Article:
LENOX – Picture this: a 10ft, over 10,000 pound elephant hanging out around a circus-themed party in the backyard of an affluent Los Angeles neighborhood.
For Melanie Greenberg, who grew up on the Upper East Side of New York City, the image not only serves as a symbol that she likens to how out of place she grew up and her teenage angst, but it t is also a real detail of his life story.
While not carrying an actual elephant with her, Greenberg, a new resident of Great Barrington, brings her story to life on the stage at the Apple Tree Inn on Friday night. Told against the backdrop of a psychedelic ayahuasca journey, the solo musical “The Elephant in the Room” takes audiences through poignant moments in Greenberg’s life, while paying homage to the performance tunes that helped her. to survive his education.
âI have a crazy story: I ran away from home when I was 15. I found myself in a family of born-agains. I’ve been sent to various institutions, âGreenberg said. âI took the events of my life and what I really did was rewrite them the way I wanted to tell them. I took every chapter of my show and found a Broadway musical that I love, to take my hat off, and kind of reimagined that chapter of my life as a musical that way. .
From the psychiatric ward to a “therapeutic” boarding school for troubled youth, to the Ivy League and drug rehab, Greenberg spent his adolescence and early adulthood browsing the full range of institutions. Americans, while trying to make sense of a strained relationship. with his mother.
Among the moments in her life that she reimagined, Greenberg said she considered the point of view of the psychiatric ward doctor and reimagined her as Miss Hannigan from the musical “Annie”.
“In my head, I always sing a song.”
By marrying trauma with music and comedy, “The Elephant In The Room” acts as an invitation from the narrator to the audience to reshape and reclaim their own stories. The process of creating this work only served to deepen Melanie’s belief that sharing stories is the key to understanding yourself and others.
In my mind I always sing a song so why not tell my story in a way that feels like the fantasy of how I want to live ie in a fabulous dress singing a song on the piano â , she said. . “It’s not everyone’s version, but for me it’s fantasy.”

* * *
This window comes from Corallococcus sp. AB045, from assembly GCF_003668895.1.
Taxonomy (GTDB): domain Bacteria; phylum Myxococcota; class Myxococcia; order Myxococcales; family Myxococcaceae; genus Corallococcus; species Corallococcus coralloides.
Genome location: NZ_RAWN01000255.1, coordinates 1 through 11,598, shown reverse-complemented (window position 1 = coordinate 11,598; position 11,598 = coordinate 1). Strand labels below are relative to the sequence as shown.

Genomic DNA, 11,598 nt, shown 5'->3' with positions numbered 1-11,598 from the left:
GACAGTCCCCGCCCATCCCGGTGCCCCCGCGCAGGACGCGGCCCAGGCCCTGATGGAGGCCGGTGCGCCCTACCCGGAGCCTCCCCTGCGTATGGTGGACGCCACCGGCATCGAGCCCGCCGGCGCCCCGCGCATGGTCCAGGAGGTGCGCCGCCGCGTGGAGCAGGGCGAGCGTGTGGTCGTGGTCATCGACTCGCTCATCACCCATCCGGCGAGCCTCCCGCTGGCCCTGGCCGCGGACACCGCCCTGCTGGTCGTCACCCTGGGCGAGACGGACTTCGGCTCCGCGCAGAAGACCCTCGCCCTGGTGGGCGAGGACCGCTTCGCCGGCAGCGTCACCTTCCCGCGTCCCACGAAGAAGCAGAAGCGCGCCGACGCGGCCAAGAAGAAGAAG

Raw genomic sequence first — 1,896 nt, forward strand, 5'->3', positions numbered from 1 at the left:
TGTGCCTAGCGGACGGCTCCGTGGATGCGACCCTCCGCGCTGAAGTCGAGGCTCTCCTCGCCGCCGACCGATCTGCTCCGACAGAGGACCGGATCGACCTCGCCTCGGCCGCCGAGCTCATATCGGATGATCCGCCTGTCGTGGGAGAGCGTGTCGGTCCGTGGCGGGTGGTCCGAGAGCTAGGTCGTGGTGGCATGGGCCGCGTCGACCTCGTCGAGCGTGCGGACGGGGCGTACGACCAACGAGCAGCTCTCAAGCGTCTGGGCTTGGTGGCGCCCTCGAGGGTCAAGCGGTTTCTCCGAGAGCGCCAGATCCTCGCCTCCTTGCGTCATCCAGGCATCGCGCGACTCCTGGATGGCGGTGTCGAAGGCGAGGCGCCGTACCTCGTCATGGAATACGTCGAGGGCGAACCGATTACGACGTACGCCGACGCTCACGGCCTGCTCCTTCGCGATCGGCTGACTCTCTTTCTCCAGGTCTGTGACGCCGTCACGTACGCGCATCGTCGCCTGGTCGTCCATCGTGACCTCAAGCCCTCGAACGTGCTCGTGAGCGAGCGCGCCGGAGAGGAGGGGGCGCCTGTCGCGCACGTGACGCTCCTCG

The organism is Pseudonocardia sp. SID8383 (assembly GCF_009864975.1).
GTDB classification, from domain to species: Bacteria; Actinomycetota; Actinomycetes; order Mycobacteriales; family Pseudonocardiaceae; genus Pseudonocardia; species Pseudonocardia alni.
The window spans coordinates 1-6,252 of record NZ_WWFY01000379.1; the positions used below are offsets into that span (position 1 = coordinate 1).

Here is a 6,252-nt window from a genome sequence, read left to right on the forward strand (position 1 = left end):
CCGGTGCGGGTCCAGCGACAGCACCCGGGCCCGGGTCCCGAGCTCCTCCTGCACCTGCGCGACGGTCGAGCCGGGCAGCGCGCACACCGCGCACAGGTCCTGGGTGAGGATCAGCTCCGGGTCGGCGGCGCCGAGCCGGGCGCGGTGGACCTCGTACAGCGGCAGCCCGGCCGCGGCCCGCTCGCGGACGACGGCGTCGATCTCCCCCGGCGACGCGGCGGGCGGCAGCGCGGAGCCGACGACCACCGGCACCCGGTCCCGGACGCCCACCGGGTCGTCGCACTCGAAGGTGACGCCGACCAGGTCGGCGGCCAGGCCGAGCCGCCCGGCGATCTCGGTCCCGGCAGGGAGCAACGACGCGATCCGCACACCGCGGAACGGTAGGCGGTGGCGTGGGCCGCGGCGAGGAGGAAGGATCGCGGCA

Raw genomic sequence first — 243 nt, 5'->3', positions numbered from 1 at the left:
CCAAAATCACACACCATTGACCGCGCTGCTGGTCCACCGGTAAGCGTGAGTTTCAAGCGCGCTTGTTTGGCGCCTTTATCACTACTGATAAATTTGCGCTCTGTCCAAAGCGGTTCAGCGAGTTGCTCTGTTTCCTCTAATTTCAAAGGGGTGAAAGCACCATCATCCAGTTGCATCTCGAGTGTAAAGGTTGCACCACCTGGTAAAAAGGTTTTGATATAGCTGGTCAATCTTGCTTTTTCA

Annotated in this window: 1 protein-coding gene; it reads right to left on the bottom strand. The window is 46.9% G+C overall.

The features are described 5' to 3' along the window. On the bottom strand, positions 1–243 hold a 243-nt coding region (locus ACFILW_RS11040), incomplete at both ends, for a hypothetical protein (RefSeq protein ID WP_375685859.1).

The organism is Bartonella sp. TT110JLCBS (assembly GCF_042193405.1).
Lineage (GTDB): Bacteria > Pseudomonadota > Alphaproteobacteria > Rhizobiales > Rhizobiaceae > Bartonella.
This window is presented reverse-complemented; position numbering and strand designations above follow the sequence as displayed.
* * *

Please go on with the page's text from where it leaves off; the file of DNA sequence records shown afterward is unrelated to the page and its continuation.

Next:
Greenberg, who has written and performed his entire life, holds a master’s degree in fine arts from the New School of New York.
She was the creator and host of the YouTube channel, Kill Switch. She has also written, produced, and starred in a TV comedy pilot about a middle-aged mother trying to become YouTuber in order to gain the respect of her children.
“The Elephant in the Room”, however, is her first performance piece she wrote as well as her first autobiographical piece.
The show’s writing process allowed Greenberg to examine his own narrative from his own perspective as well as that of others.
It won the award for best comedy at the 2021 United Solo Festival.
The show is directed by Joanie Schultz with Bill Zeffiro as musical director. Following the COVID-19 pandemic, Greenberg was able to reconnect with Schultz, who was a childhood best friend.
âI ran away from home when I was 15 to be with my childhood best friend, who was my soul mate at the time, like your 15 year old best friend. The series of events happened and I was fired and never saw her again, âGreenberg said. âI reconnected with her during the pandemic and found out that she was a stage director and I remember having chills and I was wondering, ‘is she going to end up directing my show ?’ And she did.
The storytelling has had such a powerful and healing impact on Greenberg’s life that she is also in the process of starting a Berkshires-based non-profit organization. “The sanctuary of history.” With the association, she hopes that individuals and communities in conflict can come together to develop empathy and self-awareness through storytelling.
Believing in the healing power of storytelling, Greenberg works with the New York-based nonprofit Open Doors, a project of the Center for Transformative Action on Roosevelt Island. Inspired by the stories she heard, she decided to tell her own poignant and unconventional story.
âWhen we share stories, we start to see this thread of humanity that connects us all. When I listen to the stories of these guys [from Open Doors,] there is something about the humanity of the story or the feelings they had that I can relate to. There is something universal, âshe said. âFor me, that’s what I love about storytelling. It connects us to each other.